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Surrealism throughout its imaginative diaspora circa 1947. It was during this period that The Passive Vampire appeared, a text which Petre Răileanu deemed “Luca's first properly surrealist text,”4 for in it Luca allows “displacement without impediments,” and the radical vivacity of the subconscious spirit where “the Possible replaces the Real.” During the same year (1945) that The Passive Vampire appears, Luca, along with fellow surrealist, Dofi Trost, co-authored Dialectics of the Dialectic, “the capital text... for the Romanian Surrealist Group,” which “affirmed unshakable fidelity to Breton,” to “objective chance” while also intoning an organic critique of surrealism, warning the French group of a phantom tendency just to become another “artistic style.”5 On this latter point, Artaud voiced similar concerns to Breton during this same period when he rejected the latter's conscription of his drawings for gallery display. Never was his energy trumpeted through concealed posture. He was always racing against psychic self-engulfment composing at the scale of frenzy, his violation of grammar being a natural progression of his poetic lahar. He was a master of the indecipherable; he possessed no inclination to compose from imported slates, to list literary influence as a mode of retreat. Luca — always roaming as a neolithic wolf searching for the prey of the unanswerable. His instinct was none other than words that equated with visceral diamonds, which then transmuted to erotic declarations, moist, venereal with contagion. His language remains a circulatory immersion always tainted with treason, with the ravenous as its triumphant genetics of being.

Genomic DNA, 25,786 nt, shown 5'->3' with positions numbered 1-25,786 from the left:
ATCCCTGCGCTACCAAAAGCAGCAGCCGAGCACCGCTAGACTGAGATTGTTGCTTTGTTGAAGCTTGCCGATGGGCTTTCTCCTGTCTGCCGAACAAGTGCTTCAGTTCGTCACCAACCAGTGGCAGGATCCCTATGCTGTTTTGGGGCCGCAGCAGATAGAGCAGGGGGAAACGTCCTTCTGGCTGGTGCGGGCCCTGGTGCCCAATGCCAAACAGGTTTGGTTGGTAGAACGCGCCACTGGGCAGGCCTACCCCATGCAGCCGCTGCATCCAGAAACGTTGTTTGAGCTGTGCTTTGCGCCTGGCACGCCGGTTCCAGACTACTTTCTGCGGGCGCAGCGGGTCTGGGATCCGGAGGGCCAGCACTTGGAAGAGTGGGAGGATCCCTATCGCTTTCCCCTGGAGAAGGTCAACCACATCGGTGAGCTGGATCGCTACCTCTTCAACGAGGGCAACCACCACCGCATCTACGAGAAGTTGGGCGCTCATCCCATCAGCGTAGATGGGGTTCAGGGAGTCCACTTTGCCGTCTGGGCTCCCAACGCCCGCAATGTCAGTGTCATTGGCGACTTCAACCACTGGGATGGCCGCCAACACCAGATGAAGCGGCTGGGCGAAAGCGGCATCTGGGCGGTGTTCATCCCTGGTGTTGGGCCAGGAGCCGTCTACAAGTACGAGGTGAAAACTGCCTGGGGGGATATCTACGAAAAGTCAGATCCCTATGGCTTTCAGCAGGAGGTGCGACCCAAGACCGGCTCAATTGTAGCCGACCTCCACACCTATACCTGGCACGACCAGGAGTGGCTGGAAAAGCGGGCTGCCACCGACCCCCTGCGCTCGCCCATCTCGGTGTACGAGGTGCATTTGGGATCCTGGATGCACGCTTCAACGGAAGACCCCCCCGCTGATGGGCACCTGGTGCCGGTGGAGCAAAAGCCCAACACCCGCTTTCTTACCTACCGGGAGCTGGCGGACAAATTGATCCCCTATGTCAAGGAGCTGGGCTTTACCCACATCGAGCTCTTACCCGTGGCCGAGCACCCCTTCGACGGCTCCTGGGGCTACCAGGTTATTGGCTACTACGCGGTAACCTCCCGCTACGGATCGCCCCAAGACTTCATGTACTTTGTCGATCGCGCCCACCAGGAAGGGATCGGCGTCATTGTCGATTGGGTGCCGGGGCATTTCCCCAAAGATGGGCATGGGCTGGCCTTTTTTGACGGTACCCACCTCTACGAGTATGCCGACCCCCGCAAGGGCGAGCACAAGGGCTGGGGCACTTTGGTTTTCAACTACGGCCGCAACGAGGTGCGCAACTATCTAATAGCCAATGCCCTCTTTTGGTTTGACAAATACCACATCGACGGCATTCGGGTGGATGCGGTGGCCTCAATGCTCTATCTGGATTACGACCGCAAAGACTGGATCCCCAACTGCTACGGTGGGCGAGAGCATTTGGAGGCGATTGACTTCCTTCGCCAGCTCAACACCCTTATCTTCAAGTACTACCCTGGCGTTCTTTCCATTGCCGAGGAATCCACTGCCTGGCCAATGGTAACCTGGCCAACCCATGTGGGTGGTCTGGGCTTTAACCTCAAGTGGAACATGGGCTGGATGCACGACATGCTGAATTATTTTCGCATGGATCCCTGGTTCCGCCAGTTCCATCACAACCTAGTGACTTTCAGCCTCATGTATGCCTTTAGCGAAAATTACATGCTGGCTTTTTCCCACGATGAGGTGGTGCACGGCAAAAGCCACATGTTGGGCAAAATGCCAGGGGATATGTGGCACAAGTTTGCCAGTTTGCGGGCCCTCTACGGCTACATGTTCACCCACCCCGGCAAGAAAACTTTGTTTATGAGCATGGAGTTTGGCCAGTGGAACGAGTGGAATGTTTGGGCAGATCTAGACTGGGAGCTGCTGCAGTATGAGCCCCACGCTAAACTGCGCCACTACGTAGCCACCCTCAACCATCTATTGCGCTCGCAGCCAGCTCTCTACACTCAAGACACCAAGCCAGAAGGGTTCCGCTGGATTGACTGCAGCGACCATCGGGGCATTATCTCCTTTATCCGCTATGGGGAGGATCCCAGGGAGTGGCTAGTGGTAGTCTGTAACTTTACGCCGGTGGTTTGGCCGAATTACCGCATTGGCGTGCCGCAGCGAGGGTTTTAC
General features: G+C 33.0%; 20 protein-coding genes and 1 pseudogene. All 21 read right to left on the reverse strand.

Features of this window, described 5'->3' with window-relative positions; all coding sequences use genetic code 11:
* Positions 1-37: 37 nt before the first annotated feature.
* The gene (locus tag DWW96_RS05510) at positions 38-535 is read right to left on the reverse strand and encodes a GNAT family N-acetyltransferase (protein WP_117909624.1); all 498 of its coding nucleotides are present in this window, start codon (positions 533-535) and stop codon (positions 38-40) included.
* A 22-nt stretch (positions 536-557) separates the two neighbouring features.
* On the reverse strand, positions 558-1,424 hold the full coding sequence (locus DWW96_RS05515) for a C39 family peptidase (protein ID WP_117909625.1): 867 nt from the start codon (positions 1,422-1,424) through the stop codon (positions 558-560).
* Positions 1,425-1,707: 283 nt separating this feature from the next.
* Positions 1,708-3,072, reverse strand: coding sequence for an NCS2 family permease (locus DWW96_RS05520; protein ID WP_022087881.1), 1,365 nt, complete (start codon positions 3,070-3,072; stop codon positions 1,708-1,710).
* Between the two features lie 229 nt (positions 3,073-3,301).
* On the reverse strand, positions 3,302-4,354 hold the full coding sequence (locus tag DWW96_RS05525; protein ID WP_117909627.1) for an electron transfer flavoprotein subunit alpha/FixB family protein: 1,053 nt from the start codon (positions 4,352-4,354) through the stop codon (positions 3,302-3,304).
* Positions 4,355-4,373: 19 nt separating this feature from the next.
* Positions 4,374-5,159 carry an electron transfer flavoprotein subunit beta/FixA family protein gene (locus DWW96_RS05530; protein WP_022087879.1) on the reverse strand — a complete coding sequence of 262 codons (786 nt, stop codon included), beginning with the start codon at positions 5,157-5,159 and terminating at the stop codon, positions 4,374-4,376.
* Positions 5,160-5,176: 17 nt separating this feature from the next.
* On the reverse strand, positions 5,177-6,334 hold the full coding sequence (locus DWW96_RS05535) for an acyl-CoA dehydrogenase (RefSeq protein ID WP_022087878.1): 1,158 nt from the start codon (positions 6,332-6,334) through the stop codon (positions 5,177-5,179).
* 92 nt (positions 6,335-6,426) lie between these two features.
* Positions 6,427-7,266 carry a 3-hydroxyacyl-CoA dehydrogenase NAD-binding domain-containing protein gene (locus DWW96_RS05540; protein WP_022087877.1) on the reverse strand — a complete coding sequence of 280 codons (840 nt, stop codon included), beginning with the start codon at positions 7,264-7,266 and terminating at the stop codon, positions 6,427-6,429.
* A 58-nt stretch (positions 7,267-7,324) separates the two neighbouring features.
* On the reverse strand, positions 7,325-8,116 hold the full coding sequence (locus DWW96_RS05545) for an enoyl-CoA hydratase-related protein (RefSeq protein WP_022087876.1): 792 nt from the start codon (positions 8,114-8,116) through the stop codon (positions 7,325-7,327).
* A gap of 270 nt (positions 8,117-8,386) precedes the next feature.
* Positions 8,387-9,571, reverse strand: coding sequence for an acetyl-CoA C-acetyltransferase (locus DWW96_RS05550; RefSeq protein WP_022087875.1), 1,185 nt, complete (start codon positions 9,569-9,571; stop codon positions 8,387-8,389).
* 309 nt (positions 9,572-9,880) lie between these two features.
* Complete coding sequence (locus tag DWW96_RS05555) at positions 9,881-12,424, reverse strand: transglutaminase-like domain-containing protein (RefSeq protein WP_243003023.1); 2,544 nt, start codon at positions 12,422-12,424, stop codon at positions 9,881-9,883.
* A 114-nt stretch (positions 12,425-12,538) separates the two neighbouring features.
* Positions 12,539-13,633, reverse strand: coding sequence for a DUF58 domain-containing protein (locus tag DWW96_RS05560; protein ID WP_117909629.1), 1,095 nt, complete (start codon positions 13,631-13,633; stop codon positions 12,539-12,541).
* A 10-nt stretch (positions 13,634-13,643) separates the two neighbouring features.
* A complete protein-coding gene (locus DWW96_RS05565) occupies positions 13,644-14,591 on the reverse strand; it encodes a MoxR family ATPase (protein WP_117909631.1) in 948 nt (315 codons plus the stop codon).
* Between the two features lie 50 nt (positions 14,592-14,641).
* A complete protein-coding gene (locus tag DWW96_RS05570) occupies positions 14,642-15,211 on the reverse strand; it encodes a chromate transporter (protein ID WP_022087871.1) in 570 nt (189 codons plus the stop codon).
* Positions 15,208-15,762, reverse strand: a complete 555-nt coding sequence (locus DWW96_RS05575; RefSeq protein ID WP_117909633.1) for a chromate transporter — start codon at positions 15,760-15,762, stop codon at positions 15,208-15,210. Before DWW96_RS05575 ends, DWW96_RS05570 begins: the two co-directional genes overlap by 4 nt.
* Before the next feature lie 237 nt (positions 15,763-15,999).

Will Alexander, “Fulminate Inscription as Shadow” Hyperion: On the Future of Aesthetics, Vol. VII, No. 3 (fall 2013) 121–124.                                                                                                               4

Michael Leong, “Surrealism In a Minor Key: Recent Translations of Gherasim Luca,” Hyperallergic (2012). Last accessed October 14, 2013: http://hyperallergic.com/54928/surrealism-in-a-minor-key-recent-translations-of-gherasim-luca/ 5

From Krzysztof Fijalkowski’s intro to Gherasim Luca’s The Passive Vampire (Prague: Twisted Spoon Press, 2009).

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Profile for Contra Mundum Press

Gherasim Luca Centenary Issue  

Essays and reflections in English and French on Romanian surrealist Gherasim Luca, including Luca's own texts and art. Also featuring rumi...

Gherasim Luca Centenary Issue  

Essays and reflections in English and French on Romanian surrealist Gherasim Luca, including Luca's own texts and art. Also featuring rumi...

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